Stevan Ridley was Rotoworld’s No. 9 running back for Week 1. David Wilson was No. 14. This week, they could both be No. 2 — on the depth chart.
That’s what four fumbles — three lost, two returned for touchdowns and one narrowly overturned on review — will do for you in the National Football League, particularly if you’re playing for coaches who have combined for five of the past 12 Super Bowl titles.
But it’s worth noting, even Bill Belichick and Tom Coughlin were willing to forgive one fumble. But two? What is even the meaning of two fumbles? Are they mistakes worthy of the existential gloom hanging over Wilson, Ridley and their fantasy owners today? Unforgivable trespasses that must forever alter careers that were for all intents and purposes, bright, heading into Sunday’s games?
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Well, it depends on who is behind you, and what’s behind you. In both players’ case, the what that’s dogging them is the same: A history of putting the ball on the ground. The who couldn’t be more different, however. For Wilson, it’s Da’Rel Scott, a 2011 seventh-round pick who entered Week 1 with 11 career carries for 25 yards (2.3 YPC). He averaged 2.5 yards on his 15 preseason totes. In other words, he’s not a viable replacement for Wilson. Despite some post-game saber rattling, even Coughlin seemed to admit this, saying “(Wilson’s) still very much in our thoughts. ... He’s got to play.” Coughlin may never want to see Wilson again, but he knows he’s going to have to give him the damn ball. Bringing in a veteran free agent — of whom the Giants are working out many — isn’t going to change that. Wilson is going to get another chance, and will probably end up a high-end FLEX option for Week 2.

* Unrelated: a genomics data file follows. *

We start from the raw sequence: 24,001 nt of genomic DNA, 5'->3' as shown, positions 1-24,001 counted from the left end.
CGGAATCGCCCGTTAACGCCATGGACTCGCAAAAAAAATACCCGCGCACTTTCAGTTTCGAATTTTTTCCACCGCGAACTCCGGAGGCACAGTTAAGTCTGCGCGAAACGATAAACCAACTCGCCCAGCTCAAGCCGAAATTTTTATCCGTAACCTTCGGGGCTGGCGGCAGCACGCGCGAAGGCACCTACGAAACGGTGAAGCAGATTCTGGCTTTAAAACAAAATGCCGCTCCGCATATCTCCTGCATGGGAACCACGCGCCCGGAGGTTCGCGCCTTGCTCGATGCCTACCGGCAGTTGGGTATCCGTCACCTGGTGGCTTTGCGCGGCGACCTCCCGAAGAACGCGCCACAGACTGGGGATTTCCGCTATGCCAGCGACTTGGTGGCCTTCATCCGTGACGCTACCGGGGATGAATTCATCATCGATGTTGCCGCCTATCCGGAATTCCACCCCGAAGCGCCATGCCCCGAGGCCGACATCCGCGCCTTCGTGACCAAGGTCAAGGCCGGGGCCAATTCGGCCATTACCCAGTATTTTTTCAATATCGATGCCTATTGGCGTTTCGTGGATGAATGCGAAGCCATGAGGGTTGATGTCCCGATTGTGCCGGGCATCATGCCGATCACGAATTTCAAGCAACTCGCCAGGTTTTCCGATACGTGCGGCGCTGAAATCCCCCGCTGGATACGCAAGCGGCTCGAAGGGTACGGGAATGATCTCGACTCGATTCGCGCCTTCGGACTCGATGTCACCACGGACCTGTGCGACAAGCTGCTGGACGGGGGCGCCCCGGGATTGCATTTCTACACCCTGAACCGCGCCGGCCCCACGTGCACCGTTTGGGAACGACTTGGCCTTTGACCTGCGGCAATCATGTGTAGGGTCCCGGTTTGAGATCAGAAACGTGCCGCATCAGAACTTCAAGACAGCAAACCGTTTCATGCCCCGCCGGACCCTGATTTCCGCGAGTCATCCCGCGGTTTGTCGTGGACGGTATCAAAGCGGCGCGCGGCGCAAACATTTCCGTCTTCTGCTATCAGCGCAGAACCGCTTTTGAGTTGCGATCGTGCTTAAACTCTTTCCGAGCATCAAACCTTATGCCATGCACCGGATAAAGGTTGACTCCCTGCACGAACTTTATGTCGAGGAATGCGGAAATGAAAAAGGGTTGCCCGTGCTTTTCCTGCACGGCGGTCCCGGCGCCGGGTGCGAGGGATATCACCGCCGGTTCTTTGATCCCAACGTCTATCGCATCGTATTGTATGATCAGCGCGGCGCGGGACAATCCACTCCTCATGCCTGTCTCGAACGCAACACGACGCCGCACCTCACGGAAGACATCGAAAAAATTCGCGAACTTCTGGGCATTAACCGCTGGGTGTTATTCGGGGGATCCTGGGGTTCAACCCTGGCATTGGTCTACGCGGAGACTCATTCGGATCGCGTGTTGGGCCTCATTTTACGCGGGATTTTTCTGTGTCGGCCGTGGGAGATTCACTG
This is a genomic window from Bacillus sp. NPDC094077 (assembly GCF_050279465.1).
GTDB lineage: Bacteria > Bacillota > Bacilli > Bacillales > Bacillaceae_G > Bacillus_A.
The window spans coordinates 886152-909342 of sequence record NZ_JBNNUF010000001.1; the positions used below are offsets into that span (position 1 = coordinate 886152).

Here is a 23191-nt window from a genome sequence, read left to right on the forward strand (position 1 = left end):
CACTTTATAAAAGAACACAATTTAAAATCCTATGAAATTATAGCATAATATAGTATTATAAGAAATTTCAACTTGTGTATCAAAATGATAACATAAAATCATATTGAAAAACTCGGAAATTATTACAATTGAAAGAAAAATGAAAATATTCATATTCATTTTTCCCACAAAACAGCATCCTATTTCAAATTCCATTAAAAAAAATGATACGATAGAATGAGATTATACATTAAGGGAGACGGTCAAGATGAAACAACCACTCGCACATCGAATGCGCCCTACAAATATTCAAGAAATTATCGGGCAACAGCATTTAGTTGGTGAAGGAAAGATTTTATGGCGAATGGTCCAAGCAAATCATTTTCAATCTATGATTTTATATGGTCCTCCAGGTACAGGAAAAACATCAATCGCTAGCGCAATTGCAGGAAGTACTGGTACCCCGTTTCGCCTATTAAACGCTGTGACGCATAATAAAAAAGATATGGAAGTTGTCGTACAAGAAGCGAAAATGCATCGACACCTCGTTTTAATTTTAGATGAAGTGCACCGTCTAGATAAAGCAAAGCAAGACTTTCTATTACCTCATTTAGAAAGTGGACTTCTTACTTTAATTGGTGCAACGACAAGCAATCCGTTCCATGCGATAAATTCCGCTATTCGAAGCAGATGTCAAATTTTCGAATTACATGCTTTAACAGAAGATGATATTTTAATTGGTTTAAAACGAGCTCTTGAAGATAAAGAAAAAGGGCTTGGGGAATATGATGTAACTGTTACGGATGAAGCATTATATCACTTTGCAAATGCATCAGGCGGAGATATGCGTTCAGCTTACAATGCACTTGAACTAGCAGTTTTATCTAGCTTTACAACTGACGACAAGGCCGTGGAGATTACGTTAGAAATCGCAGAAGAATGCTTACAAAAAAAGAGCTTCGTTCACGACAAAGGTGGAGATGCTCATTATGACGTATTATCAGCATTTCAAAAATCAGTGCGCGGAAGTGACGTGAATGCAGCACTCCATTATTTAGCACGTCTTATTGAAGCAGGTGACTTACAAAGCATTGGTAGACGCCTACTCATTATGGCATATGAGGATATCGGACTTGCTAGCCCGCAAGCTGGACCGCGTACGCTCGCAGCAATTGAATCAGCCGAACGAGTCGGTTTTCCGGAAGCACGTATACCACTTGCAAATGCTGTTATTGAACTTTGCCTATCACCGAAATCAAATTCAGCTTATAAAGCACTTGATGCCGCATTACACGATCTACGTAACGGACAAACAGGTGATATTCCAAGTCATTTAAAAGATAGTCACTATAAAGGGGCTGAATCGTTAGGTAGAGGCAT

Ridley, on the other hand, isn’t being chased by a day-three career backup. He’s dealing with a player who went 17 picks ahead of him in the 2011 draft, and played like it on Sunday. All offseason, Shane Vereen’s role was the subject of intrigue. Would he monopolize third-down touches? Would he help fill the Patriots’ hole on the outside by occasionally splitting out wide? The answers were “yes” and “yes.” What we didn’t know is how he’d look between the tackles if given the chance. We have the answer: Damn good. Perhaps as good as Ridley.